Review: Motorola i886
My first impressions of the Motorola i886 were not good ones. The phone is bulky, feels a bit awkward to hold, and the slider mechanism is extremely loose. This leads the top half of the i886 to wobble to and fro, which makes the device feel weak and not rugged at all. There are buttons everywhere. It seems that no matter where you grip the i886, you're pressing something inadvertently. It also feels cheap. The back surface, covered in a soft-touch paint job, feels nice against your palm, though. Will it fit in your jeans pocket? Sure, but the bulk will be noticeable.
The front of the i886 features a full 12-key dialpad with a d-pad and other controls perched between the number pad and display. The number keys have a good shape to them and are easy to find, but have terrible travel and feedback; they barely move. The controls surrounding the d-pad aren't much better. There are three buttons on each side of the d-pad. The send/end keys protrude up from the surface, making them easier to find. The travel and feedback of all six of these keys is miserable, though. The d-pad is barely better. The keypad and controls are small enough so that they can't be used with gloved hands.
Motorola put the volume toggle on the left side of the i886. These buttons are easy to find and use, but feel amazingly cheap and plastic-y. Same goes for the large PTT button below it. On the right side, Motorola was kind enough to include a dedicated camera button. The port for microUSB cables is next to the camera button. It is covered by a small plastic hatch that requires the use of your thumbnail to peel off. The i886 has a speakerphone key placed on the top edge, and a 3.5mm headset jack sits next to it. The jack is also protected by a hatch.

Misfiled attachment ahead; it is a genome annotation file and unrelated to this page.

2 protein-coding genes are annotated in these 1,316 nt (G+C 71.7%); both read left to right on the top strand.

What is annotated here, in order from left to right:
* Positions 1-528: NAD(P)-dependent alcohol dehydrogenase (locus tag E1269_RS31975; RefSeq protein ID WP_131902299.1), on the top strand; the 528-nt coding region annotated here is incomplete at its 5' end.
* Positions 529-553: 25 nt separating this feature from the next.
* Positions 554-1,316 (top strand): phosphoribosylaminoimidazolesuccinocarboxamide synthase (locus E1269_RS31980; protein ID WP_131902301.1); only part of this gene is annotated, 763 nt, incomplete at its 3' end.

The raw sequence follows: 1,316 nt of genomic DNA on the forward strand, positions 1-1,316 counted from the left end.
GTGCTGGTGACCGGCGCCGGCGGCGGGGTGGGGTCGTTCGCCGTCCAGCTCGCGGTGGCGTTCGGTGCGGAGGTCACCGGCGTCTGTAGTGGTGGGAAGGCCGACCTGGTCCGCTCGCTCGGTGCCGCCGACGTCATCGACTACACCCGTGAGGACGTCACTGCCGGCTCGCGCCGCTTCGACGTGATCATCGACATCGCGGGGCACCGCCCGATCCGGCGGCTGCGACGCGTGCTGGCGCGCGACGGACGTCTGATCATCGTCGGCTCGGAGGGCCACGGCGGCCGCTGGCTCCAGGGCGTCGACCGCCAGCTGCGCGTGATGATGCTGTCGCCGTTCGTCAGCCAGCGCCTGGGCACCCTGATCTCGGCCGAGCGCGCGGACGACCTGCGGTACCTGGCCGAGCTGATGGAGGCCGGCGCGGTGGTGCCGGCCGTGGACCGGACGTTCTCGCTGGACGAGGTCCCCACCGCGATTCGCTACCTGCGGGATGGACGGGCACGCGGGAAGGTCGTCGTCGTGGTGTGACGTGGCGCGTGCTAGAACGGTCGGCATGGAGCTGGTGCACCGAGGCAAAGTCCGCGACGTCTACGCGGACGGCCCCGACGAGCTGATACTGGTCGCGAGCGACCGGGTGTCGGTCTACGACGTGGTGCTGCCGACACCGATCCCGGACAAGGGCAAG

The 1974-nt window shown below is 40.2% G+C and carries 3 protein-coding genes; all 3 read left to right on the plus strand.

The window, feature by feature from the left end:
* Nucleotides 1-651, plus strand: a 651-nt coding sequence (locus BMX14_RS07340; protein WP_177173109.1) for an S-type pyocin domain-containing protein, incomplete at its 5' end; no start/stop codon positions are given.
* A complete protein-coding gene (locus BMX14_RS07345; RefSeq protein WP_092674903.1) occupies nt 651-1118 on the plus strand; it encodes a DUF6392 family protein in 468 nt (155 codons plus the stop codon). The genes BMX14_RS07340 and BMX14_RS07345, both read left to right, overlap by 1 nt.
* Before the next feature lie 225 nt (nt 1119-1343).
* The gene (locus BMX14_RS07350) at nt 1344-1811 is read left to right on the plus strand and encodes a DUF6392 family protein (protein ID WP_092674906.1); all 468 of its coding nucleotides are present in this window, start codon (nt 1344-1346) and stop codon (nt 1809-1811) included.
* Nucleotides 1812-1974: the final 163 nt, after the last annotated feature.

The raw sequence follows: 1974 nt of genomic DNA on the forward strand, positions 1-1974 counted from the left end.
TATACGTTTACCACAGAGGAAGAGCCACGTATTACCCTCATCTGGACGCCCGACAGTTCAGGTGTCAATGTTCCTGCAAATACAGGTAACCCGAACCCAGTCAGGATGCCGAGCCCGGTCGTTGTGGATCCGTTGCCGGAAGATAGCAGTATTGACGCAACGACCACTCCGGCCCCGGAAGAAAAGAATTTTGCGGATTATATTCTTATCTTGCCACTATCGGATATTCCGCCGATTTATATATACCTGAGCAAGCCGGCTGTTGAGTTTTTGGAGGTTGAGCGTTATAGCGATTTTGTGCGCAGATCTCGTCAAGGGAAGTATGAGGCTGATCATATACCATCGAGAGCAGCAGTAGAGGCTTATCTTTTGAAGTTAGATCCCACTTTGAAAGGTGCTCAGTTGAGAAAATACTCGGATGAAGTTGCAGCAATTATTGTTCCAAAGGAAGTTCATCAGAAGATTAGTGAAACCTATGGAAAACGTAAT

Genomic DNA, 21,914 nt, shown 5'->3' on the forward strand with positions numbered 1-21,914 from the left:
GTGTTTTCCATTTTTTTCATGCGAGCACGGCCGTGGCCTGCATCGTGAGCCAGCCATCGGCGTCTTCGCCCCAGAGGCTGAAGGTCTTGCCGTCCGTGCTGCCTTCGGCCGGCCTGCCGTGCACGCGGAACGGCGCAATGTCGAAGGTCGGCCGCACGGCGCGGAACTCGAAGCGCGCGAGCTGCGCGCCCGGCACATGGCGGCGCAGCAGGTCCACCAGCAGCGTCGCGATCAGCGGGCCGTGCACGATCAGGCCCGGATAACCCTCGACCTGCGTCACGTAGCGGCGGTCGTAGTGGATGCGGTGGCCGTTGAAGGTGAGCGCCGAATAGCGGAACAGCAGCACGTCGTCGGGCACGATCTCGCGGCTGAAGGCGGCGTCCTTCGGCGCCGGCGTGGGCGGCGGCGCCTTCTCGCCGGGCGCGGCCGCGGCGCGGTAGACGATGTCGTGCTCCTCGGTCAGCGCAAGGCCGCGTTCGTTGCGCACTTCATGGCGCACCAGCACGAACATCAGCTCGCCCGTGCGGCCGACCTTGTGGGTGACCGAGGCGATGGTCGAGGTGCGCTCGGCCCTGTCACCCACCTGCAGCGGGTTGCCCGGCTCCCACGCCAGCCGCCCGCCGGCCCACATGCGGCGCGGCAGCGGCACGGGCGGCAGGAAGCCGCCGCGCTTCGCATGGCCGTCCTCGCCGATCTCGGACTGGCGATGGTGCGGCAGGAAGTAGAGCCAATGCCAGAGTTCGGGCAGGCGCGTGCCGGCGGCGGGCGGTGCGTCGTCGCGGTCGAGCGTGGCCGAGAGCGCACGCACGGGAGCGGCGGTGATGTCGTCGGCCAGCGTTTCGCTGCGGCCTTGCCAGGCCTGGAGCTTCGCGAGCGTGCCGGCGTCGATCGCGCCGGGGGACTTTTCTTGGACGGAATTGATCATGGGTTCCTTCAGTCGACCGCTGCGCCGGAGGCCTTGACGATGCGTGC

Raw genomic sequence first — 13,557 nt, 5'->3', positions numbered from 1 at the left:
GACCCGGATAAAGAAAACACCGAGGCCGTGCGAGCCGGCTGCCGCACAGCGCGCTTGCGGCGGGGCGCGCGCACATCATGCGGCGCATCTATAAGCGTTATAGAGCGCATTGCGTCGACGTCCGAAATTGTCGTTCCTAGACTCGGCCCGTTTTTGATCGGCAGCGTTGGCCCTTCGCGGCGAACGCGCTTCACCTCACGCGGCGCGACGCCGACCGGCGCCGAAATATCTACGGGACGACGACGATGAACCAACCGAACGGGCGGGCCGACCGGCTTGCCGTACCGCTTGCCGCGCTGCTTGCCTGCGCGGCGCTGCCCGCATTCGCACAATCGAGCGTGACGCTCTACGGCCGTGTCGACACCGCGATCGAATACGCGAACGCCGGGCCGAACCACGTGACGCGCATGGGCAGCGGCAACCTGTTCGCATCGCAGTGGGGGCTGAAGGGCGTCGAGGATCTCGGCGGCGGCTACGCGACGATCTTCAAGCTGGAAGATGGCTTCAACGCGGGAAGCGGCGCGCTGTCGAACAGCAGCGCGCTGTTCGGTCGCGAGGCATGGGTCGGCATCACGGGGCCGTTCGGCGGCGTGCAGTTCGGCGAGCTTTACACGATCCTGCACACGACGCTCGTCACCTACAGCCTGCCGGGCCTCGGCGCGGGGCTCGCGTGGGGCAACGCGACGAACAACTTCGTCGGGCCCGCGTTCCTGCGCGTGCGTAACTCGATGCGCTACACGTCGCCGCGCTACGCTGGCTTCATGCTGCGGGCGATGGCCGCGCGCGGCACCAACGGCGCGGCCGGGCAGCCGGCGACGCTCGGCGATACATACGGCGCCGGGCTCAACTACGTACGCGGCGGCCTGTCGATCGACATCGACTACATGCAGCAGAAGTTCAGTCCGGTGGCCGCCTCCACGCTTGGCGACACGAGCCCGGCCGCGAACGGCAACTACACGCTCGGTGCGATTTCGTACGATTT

AD article continues below...
The slider mechanism is loose enough that it is easy to open and close the i886 with one hand. There is a little bit of spring assistance, but it isn't really necessary. In fact, it's loose enough that you can snap the slider open by flicking your wrist. When open, the i886 offers a four-row keyboard. They keys have minimal shape to them, but there's enough so that your thumb can tell when it has moved from one key to the next. The keys are covered in a grippy soft-touch surface. I didn't care for the typing feel of the keyboard, though, as the letter keys suffer from the same minimalist travel and feedback issue as the dialpad. The keyboard offers dedicated arrow keys for on-screen navigation, but they are a duplicated effort with the d-pad easily accessible. Thankfully, the period and comma get their own keys, and the keyboard also has a menu key, and a messaging shortcut key.
It's nearly impossible to remove the battery cover without accidentally pressing at least one button. Be sure to lock the i886 first (press and hold the menu key). The microSD card is accessible without removing the battery.